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Title: National symposium for EPA and industry - fugitive emissions: Streamlining implementation and compliance

Abstract

The proceedings of the National Symposium for EPA and Industry on Fugitive Emissions: Streamlining Implementation and Compliance are presented. The Conference was held January 11-12, 1996 in New Orleans, LA. Information is presented on negotiated rules for equipment leaks; the Clean Air Act Title V operating permit program; legal issues related to fugitive emissions; maximum achievable control technology; leak detection and repair inspections; technical, monitoring, and modeling considerations; Title V and the mining industry; streamlining implementation and compliance; practical experience with Title V: controlling workplace emissions; post Title V: Maintaining compliance; factors that affect the accuracy of Method 21; estimating fugitive emissions; and fugitive emissions measurement techniques.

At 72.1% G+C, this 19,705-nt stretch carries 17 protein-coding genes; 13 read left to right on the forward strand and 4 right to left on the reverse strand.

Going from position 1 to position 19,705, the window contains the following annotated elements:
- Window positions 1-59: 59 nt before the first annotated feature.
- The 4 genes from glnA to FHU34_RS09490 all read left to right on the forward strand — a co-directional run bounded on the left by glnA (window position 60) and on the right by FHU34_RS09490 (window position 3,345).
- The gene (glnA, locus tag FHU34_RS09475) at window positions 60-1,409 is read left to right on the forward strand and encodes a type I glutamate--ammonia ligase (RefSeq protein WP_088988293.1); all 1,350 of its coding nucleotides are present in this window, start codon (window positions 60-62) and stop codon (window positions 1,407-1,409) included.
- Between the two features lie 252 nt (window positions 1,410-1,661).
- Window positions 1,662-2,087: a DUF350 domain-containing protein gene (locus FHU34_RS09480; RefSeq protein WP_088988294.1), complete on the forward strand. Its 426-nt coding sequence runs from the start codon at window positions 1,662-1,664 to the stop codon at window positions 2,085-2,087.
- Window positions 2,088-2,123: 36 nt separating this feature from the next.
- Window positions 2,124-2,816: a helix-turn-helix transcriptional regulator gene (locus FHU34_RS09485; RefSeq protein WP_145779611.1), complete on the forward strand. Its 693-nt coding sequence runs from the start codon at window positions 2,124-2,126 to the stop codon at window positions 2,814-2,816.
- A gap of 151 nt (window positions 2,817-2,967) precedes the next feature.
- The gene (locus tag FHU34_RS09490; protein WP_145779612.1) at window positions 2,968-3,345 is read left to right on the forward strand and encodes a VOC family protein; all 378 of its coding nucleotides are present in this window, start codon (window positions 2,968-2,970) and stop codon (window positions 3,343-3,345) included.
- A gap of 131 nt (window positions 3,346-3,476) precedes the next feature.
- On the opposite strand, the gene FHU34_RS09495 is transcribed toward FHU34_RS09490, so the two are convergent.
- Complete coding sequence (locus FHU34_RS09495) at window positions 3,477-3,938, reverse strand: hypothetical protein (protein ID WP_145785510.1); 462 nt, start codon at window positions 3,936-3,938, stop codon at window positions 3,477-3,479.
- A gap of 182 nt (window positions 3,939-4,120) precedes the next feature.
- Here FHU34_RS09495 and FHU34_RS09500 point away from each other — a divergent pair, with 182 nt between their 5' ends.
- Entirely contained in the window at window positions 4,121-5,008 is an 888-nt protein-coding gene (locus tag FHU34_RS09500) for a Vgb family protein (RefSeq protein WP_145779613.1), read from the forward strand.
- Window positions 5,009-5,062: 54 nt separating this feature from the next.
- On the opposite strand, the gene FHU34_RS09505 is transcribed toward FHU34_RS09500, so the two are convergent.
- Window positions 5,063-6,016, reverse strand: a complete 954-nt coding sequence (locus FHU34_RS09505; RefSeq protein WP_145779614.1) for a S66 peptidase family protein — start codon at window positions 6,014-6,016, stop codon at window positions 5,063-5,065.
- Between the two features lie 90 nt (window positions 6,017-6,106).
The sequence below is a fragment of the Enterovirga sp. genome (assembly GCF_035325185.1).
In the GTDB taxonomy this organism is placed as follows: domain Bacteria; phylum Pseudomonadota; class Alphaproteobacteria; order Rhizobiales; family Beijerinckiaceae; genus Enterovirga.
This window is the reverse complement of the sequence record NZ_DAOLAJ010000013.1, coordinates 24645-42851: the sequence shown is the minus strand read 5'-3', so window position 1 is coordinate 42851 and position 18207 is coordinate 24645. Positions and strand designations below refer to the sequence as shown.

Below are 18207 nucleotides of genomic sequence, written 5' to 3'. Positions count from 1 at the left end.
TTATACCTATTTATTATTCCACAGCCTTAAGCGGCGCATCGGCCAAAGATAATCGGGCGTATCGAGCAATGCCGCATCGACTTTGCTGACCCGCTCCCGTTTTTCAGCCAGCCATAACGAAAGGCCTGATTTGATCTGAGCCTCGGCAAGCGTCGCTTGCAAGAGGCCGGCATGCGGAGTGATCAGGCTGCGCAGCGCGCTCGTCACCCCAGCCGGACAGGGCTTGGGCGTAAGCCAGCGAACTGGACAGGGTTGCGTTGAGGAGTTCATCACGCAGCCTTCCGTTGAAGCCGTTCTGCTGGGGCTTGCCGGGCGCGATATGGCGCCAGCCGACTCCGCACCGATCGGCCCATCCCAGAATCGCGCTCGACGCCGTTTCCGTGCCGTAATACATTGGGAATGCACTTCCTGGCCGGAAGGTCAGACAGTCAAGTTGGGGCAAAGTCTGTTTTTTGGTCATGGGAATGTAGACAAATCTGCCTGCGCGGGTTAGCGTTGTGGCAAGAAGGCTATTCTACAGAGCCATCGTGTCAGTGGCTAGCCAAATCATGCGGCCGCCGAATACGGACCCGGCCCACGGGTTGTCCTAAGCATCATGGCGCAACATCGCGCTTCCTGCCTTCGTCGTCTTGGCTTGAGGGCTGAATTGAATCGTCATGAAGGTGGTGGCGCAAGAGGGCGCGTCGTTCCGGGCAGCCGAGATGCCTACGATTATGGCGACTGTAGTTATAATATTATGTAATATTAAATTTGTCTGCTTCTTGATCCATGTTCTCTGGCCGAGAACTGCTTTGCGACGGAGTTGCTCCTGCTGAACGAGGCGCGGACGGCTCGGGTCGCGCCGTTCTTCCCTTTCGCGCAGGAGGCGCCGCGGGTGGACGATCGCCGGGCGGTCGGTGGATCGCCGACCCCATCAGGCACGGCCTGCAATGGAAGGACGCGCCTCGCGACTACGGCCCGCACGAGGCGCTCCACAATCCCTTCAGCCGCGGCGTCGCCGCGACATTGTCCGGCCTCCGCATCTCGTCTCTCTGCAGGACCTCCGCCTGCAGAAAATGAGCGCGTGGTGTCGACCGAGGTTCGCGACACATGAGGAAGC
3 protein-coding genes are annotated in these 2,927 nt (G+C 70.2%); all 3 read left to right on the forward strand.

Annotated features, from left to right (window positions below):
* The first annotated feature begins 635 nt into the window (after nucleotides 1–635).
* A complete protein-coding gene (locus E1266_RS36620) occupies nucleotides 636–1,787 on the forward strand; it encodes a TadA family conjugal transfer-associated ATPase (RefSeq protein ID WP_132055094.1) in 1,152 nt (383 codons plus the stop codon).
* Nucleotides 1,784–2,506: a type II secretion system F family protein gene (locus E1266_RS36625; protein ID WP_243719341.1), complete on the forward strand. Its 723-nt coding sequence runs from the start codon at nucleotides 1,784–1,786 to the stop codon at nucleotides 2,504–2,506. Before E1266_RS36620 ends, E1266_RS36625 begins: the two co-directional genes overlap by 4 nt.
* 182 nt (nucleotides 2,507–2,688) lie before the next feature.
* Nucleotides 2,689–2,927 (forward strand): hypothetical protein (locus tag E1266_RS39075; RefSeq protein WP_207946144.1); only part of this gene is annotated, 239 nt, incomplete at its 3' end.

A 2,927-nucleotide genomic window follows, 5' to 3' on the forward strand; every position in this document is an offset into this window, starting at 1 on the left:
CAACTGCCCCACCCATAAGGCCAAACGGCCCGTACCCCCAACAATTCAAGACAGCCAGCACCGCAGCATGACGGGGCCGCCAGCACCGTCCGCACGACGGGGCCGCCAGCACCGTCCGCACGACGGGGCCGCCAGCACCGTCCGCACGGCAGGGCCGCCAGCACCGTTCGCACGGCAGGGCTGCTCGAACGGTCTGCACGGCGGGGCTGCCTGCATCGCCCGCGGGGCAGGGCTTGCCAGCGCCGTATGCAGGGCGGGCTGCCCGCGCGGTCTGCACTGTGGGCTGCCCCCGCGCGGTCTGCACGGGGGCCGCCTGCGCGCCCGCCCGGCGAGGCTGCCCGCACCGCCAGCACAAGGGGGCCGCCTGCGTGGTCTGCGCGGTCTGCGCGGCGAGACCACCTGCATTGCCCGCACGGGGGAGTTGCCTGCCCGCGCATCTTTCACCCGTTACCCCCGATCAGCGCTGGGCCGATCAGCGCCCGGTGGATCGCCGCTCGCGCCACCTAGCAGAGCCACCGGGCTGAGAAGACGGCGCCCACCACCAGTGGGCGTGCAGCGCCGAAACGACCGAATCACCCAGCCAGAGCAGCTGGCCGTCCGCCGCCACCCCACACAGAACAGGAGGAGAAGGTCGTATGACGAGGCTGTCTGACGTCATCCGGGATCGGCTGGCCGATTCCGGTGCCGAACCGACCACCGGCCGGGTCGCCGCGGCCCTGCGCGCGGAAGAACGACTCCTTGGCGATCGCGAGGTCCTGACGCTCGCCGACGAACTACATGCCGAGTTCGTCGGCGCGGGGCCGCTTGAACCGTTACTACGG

Publication Date:
OSTI Identifier:
457478
Report Number(s):
CONF-960151-
TRN: 96:006127-0001
Resource Type:
Conference
Resource Relation:
Conference: National fugitive emissions conference, New Orleans, LA (United States), 11-12 Jan 1996; Other Information: PBD: 1996
Country of Publication:
United States
Language:
English
Subject:
54 ENVIRONMENTAL SCIENCES; POLLUTANTS; MEETINGS; EMISSION; LEADING ABSTRACT; IMPLEMENTATION; COMPLIANCE; HAZARDOUS MATERIALS; WASTE DISPOSAL; US EPA; STATIONARY POLLUTANT SOURCES

Citation Formats

NONE. National symposium for EPA and industry - fugitive emissions: Streamlining implementation and compliance. United States: N. p., 1996. Web.
NONE. National symposium for EPA and industry - fugitive emissions: Streamlining implementation and compliance. United States.
NONE. 1996. "National symposium for EPA and industry - fugitive emissions: Streamlining implementation and compliance". United States. doi:.
@article{osti_457478,
title = {National symposium for EPA and industry - fugitive emissions: Streamlining implementation and compliance},